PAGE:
Autism Spurs Creative Thinking: Inventive Minds at Work
Dec 29, 2015 02:22PM
The UK’s University of East Anglia and the University of Stirling conducted a study of individuals with autistic traits among 312 people recruited through social media, including 75 diagnosed with autistic spectrum disorder. Each of the subjects completed a series of creativity tests in which they determined uses of mundane objects.
Published in the Journal of Autism and Developmental Disorders, the study found that while the autistic people chose fewer uses for each object, their choices were significantly more original and creative. The subjects developed a greater range of “divergent thinking”.
Martin Doherty, Ph.D., co-author of the study, confirms, “People with high autistic traits can have less quantity, but greater quality of creative ideas. They are typically considered to be more rigid in their thinking, so the fact that the ideas they have are more unusual or rare is surprising. This difference may have positive implications for creative problem solving.”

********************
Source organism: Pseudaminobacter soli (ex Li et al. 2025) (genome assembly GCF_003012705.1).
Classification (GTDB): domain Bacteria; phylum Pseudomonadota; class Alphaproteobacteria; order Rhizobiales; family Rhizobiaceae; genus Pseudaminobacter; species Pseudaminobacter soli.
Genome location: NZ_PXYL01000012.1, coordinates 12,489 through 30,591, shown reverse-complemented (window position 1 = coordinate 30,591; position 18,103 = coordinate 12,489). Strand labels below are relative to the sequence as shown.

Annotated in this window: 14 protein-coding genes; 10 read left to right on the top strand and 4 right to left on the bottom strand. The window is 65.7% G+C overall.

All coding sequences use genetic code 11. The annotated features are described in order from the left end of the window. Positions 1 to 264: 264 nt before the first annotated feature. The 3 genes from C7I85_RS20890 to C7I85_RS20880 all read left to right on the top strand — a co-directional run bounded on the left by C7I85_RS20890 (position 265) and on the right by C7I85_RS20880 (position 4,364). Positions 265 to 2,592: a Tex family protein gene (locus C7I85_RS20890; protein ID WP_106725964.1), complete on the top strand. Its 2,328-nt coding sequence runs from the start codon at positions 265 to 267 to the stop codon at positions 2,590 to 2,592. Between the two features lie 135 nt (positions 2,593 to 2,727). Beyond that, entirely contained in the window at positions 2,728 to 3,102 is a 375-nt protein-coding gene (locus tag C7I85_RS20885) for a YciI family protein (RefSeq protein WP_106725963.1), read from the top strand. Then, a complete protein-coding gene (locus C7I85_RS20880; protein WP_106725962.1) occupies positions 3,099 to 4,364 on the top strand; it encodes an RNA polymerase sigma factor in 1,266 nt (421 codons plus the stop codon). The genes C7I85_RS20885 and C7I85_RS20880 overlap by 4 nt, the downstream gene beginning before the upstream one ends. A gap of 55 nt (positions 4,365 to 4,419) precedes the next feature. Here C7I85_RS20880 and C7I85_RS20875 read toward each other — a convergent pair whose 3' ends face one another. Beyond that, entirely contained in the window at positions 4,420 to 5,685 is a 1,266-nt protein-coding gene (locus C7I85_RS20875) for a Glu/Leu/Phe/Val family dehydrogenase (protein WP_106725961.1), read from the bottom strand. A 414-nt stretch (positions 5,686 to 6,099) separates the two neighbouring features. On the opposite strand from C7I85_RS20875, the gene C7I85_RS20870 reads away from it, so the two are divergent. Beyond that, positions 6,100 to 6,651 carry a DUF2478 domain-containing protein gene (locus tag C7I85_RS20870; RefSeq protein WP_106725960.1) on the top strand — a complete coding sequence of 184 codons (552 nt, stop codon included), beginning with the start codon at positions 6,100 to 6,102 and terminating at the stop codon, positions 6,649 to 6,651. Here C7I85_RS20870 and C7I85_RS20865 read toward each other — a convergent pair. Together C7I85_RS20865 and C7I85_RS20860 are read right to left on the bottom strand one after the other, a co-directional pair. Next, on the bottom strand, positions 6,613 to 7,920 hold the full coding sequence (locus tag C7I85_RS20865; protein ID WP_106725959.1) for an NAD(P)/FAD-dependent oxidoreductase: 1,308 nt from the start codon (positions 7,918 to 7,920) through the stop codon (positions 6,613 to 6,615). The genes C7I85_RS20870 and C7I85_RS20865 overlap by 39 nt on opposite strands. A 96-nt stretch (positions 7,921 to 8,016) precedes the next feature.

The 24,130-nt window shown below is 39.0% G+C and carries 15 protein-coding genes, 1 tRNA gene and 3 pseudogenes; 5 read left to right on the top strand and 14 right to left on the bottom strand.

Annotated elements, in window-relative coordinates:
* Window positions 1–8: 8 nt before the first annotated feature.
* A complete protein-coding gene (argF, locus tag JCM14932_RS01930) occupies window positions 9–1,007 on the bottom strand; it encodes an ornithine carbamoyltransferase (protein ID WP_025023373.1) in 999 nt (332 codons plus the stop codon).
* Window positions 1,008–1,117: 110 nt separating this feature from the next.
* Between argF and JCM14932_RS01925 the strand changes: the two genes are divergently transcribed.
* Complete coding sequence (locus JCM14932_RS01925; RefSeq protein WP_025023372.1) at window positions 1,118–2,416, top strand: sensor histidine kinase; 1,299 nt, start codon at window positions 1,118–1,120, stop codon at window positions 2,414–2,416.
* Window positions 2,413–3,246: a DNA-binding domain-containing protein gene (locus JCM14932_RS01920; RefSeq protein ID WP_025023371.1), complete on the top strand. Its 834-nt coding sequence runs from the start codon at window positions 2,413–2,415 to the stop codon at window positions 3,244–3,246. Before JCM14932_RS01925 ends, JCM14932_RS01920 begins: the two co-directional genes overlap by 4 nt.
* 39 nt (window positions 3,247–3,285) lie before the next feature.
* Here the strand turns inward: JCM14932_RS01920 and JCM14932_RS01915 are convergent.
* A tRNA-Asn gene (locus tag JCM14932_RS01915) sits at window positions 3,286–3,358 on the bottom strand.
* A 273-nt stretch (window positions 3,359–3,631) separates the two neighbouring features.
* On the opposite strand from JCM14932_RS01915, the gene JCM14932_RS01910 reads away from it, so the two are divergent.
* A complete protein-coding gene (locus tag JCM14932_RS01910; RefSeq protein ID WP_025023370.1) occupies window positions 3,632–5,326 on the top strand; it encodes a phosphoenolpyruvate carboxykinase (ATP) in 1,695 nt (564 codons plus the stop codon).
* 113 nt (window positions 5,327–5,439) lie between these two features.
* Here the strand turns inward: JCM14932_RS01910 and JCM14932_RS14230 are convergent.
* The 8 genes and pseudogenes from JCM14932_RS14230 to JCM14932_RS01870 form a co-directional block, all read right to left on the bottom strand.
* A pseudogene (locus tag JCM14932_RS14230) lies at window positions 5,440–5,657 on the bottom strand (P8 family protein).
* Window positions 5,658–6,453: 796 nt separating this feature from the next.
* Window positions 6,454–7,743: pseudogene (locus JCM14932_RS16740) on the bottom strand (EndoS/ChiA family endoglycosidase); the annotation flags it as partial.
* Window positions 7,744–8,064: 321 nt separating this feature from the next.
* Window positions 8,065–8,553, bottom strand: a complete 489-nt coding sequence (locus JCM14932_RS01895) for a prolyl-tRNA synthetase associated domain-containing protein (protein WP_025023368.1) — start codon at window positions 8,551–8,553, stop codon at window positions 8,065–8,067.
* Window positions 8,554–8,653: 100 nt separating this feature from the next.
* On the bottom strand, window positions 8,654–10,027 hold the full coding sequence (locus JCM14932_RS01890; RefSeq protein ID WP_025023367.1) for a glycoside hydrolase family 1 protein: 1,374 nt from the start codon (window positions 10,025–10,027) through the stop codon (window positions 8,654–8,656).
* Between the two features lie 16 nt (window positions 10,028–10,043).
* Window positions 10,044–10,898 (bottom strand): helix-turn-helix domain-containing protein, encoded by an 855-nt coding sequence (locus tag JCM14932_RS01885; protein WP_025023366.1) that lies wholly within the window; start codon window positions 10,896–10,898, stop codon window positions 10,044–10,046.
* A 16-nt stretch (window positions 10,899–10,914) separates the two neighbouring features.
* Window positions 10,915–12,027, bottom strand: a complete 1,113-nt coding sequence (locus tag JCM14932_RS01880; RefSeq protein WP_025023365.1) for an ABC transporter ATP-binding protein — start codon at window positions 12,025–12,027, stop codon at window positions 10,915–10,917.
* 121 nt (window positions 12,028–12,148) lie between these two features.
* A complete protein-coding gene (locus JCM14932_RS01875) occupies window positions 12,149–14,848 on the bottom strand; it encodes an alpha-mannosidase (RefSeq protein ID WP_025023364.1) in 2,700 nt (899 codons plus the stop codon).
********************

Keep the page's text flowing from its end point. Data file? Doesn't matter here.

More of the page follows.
The researchers found that while the average person will utilize simple mental strategies to produce more obvious answers first, autistic people tend to first utilize more demanding strategies during their processing, thus producing the more creative result.